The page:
Characterize un-culturable organisms. Discover entirely new viruses. Develop new strategies to control outbreaks. Monitor host-pathogen interactions.
Next-generation sequencing (NGS) is opening new doors in microbial genomics, revealing fresh insight into how microbes impact humans and the environment.
Through the power and high resolution of Illumina technology, you can now understand the genetic makeup of organisms that were previously impossible to study—helping you examine microbial biological functions, track genetic changes, rapidly respond to outbreaks, monitor food sources, and more.
See the bigger picture by examining the smallest details in the tiniest organisms with NGS. Learn more about how NGS can change your approach to microbiology.
Read Brochure (PDF).
Researchers are investigating the genomes of microbes to improve our understanding of human health, disease, and microbial evolution.Read Interview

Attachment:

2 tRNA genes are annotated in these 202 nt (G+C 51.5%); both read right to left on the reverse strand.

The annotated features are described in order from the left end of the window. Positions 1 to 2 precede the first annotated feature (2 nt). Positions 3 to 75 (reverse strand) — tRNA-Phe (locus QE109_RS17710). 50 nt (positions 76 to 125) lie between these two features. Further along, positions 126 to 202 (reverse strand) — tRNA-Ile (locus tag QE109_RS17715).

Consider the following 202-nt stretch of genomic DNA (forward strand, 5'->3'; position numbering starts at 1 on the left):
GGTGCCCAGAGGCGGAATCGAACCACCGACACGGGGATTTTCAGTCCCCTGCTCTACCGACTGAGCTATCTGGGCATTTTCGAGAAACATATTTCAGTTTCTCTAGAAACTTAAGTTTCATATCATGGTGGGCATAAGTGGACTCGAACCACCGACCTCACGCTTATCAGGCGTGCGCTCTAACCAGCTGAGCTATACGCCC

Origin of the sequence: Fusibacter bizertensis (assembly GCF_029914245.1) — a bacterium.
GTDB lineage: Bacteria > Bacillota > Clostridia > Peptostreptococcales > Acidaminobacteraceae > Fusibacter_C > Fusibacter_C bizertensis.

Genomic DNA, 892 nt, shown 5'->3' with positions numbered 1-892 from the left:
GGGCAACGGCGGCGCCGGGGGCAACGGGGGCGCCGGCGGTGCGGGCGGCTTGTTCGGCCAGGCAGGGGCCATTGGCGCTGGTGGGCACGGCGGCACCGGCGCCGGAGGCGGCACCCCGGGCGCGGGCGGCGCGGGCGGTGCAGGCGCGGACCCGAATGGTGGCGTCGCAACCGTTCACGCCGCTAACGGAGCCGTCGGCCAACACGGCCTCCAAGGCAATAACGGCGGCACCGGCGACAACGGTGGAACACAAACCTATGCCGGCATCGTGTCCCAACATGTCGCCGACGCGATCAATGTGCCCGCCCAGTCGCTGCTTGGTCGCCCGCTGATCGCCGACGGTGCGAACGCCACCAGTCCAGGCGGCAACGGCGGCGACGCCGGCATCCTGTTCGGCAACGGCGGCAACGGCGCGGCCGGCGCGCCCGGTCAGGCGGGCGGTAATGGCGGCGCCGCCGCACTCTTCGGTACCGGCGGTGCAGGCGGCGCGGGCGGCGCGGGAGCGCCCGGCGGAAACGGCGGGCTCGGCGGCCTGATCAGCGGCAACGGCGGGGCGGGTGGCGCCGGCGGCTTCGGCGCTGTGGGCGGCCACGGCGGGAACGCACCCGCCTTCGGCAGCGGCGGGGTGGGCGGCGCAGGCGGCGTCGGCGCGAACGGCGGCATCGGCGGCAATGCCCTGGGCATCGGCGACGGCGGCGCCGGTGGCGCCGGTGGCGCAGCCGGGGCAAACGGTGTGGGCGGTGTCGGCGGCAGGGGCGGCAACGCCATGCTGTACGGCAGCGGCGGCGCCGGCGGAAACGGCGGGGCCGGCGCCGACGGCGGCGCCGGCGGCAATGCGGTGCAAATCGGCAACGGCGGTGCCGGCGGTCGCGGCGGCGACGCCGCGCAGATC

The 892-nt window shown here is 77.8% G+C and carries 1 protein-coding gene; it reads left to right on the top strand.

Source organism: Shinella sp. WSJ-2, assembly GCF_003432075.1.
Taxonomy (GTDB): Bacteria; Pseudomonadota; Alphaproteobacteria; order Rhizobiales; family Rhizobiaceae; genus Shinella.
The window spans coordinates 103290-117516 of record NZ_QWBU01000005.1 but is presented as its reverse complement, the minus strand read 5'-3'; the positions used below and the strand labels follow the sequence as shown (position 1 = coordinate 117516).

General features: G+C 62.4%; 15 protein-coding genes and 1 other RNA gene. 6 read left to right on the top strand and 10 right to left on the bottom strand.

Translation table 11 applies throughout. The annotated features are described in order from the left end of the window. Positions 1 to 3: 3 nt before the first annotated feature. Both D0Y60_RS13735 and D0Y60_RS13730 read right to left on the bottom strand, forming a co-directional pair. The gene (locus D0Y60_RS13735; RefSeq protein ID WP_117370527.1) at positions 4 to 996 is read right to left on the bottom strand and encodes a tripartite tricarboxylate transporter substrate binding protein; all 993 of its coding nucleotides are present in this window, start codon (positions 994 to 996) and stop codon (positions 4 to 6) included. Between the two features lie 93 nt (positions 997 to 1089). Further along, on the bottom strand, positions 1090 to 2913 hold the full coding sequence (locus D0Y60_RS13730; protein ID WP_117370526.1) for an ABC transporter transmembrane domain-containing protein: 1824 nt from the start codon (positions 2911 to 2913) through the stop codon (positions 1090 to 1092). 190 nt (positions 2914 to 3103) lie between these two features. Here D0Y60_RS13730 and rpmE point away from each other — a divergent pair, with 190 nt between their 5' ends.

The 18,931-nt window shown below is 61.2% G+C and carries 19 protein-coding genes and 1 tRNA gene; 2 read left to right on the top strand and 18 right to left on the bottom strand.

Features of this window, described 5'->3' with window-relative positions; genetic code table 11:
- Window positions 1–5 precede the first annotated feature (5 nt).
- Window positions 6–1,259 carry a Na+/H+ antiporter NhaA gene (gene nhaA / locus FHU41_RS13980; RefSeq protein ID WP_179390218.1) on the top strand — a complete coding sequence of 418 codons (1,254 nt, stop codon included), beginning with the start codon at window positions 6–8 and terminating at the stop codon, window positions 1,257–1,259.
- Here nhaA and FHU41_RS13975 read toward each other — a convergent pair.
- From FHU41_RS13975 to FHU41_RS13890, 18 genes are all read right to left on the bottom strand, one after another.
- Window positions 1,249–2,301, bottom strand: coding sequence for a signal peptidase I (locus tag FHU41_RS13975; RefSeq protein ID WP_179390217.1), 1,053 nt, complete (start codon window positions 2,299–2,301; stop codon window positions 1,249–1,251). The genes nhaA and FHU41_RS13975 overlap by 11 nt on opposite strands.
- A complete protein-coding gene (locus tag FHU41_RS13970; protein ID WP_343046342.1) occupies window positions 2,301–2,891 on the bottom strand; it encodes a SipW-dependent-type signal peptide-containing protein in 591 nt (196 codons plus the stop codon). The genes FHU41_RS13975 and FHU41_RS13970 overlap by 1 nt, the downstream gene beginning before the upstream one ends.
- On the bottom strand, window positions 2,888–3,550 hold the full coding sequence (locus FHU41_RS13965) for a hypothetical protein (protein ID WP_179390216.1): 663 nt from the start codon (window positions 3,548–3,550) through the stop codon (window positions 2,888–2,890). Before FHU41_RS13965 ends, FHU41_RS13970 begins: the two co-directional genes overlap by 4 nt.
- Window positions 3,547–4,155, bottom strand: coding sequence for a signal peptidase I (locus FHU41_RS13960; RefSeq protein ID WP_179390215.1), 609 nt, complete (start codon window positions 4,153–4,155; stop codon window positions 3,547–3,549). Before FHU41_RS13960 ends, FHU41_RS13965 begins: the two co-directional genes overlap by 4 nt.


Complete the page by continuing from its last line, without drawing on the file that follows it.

The Tara research schooner carried scientists on a four-year expedition, gathering water samples for imaging and sequencing to study plankton diversity and assess the impact of climate change on ocean ecology.Read Interview
The project aims to create a digital backbone of sequences from the tree of life that will serve as critical infrastructure for biology, conservation, agriculture, medicine, and the growing global bioeconomy.Read Article
Dr Brian Hedlund uses genomics to study the microbes that populate hot springs. He is discovering new classes of organisms, learning how to culture microbes that would not have been culturable without genomic information, and learning new insights about microbial life.View Video